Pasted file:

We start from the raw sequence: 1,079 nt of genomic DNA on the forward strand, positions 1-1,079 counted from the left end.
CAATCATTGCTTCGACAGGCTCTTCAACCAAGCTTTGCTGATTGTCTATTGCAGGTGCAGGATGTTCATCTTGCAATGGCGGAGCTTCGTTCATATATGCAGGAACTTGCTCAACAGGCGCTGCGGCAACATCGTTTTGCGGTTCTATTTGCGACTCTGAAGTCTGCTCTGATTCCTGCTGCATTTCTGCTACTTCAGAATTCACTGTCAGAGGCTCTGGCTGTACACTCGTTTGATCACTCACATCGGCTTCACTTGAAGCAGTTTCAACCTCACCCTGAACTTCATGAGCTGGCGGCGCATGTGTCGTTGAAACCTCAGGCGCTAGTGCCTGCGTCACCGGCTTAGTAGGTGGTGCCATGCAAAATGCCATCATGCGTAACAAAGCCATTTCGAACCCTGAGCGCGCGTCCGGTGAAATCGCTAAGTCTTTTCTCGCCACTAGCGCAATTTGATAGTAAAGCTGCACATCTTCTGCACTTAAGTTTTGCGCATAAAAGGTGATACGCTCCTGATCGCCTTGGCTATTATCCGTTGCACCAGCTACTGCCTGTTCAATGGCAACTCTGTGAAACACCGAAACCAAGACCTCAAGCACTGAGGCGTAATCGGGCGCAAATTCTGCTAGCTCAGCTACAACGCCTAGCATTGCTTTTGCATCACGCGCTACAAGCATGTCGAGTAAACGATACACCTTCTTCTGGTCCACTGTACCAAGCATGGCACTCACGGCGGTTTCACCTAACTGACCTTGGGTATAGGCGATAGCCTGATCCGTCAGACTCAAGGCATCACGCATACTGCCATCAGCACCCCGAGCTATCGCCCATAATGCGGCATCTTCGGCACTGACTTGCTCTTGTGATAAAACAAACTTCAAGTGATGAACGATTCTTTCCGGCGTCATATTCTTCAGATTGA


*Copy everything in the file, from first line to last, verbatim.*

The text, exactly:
We start from the raw sequence: 1,079 nt of genomic DNA on the forward strand, positions 1-1,079 counted from the left end.
CAATCATTGCTTCGACAGGCTCTTCAACCAAGCTTTGCTGATTGTCTATTGCAGGTGCAGGATGTTCATCTTGCAATGGCGGAGCTTCGTTCATATATGCAGGAACTTGCTCAACAGGCGCTGCGGCAACATCGTTTTGCGGTTCTATTTGCGACTCTGAAGTCTGCTCTGATTCCTGCTGCATTTCTGCTACTTCAGAATTCACTGTCAGAGGCTCTGGCTGTACACTCGTTTGATCACTCACATCGGCTTCACTTGAAGCAGTTTCAACCTCACCCTGAACTTCATGAGCTGGCGGCGCATGTGTCGTTGAAACCTCAGGCGCTAGTGCCTGCGTCACCGGCTTAGTAGGTGGTGCCATGCAAAATGCCATCATGCGTAACAAAGCCATTTCGAACCCTGAGCGCGCGTCCGGTGAAATCGCTAAGTCTTTTCTCGCCACTAGCGCAATTTGATAGTAAAGCTGCACATCTTCTGCACTTAAGTTTTGCGCATAAAAGGTGATACGCTCCTGATCGCCTTGGCTATTATCCGTTGCACCAGCTACTGCCTGTTCAATGGCAACTCTGTGAAACACCGAAACCAAGACCTCAAGCACTGAGGCGTAATCGGGCGCAAATTCTGCTAGCTCAGCTACAACGCCTAGCATTGCTTTTGCATCACGCGCTACAAGCATGTCGAGTAAACGATACACCTTCTTCTGGTCCACTGTACCAAGCATGGCACTCACGGCGGTTTCACCTAACTGACCTTGGGTATAGGCGATAGCCTGATCCGTCAGACTCAAGGCATCACGCATACTGCCATCAGCACCCCGAGCTATCGCCCATAATGCGGCATCTTCGGCACTGACTTGCTCTTGTGATAAAACAAACTTCAAGTGATGAACGATTCTTTCCGGCGTCATATTCTTCAGATTGA